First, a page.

Building better engineers
With industry executives saying recent engineering graduates lack "softer" skills needed to thrive in the workplace, the College of Engineering has debuted a sequence of four classes to teach many of the essential non-technical skills needed to become a successful engineer.
Industry executives, however, are saying that while recent engineering graduates have the technical knowledge and experience to do the work, they often don’t have those “softer” skills needed to thrive in the workplace.
UNL’s College of Engineering has begun to address that situation in the fall semester with the debut of a sequence of four classes that will teach students many of the non-engineering skills they need to become successful engineers.
Those skills have long been popular buzzwords in the workplace – such as self-awareness, teamwork, leadership and entrepreneurship. Jones said those handles narrow the focus too much.
“When Dean (Tim) Wei and I were talking about this, we had a list of about 300 things we felt were important, so we called it ‘Leadership 300.’ That was confusing because everyone thought it was a 300-level class,” said David Jones, associate dean of undergraduate programs. “Now we call it the essential non-technical skills. That sounds rudimentary and basic, and it is, but that’s intentional.”
The sequence has become necessary, Jones said, to help Nebraska Engineering deliver on its mission to give back to the state and the world by producing well-rounded engineers.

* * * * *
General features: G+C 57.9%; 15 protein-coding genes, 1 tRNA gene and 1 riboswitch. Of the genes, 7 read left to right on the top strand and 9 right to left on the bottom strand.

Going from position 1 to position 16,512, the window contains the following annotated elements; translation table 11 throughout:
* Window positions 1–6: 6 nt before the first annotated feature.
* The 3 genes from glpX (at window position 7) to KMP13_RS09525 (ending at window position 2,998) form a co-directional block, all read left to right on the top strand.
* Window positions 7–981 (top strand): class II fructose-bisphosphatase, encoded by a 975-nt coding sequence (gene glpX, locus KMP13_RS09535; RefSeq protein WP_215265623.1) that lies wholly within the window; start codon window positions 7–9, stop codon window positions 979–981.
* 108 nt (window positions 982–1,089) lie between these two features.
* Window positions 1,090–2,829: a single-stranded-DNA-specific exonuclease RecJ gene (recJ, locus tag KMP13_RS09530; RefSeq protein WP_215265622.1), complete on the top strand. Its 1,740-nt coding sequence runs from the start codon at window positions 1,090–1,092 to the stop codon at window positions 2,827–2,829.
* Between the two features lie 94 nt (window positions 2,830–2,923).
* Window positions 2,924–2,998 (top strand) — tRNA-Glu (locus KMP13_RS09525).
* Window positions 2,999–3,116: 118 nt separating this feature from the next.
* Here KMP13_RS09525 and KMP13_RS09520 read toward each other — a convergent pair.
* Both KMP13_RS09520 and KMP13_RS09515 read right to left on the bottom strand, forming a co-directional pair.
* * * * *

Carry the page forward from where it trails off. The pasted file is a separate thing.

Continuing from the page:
“Undergraduate students are what we deliver to society and, quite candidly, if all we do is keep our talents, skills and gifts in academia, then we fail society,” Jones said. “The students of today are so talented academically, much more than I ever was. They come to college thinking they know how to do these things, but when they try to put it into practice there’s really a gap between what they know and what they think they know.
“It’s sort of like they are an overpowered car with bad tires: They can’t get the traction they need to make the progress they want to make. These courses are aiming to leverage that academic horsepower and utilize it in a way that they can actually make progress on being the engineers they want to be and solve the problems that we, as a society, need to have them solve.”
The first class – a freshman-level course called Engineering 100 – is designed to help students focus on their personal goals and values, as well as professional and personal objectives.
“We want them to be able to lead themselves because the hardest person in the world to lead is yourself,” Jones said.
To accomplish that, the college hired Carmen Zafft as a lecturer to teach Interpersonal Skills for Leadership. A sister course to ALEC 102, which has been offered for more than 40 years, the curriculum focuses on creating the foundations for leadership through deeper self-examination.
Zafft, associate professor of practice in agricultural leadership, education and communication, is teaching two sections and oversees 12 lab sections. She said her goal isn’t to produce successful engineers, but rather to develop students who can become successful people.
“Leaders are not born, they are made, and everyone has the potential to lead,” Zafft said. “My class isn’t too concerned about what they (students) do professionally. That’s the other classes in this curriculum. That’s their focus. Let’s just first figure out who you are and how you can best communicate and how that’s going to influence you the rest of your time here.”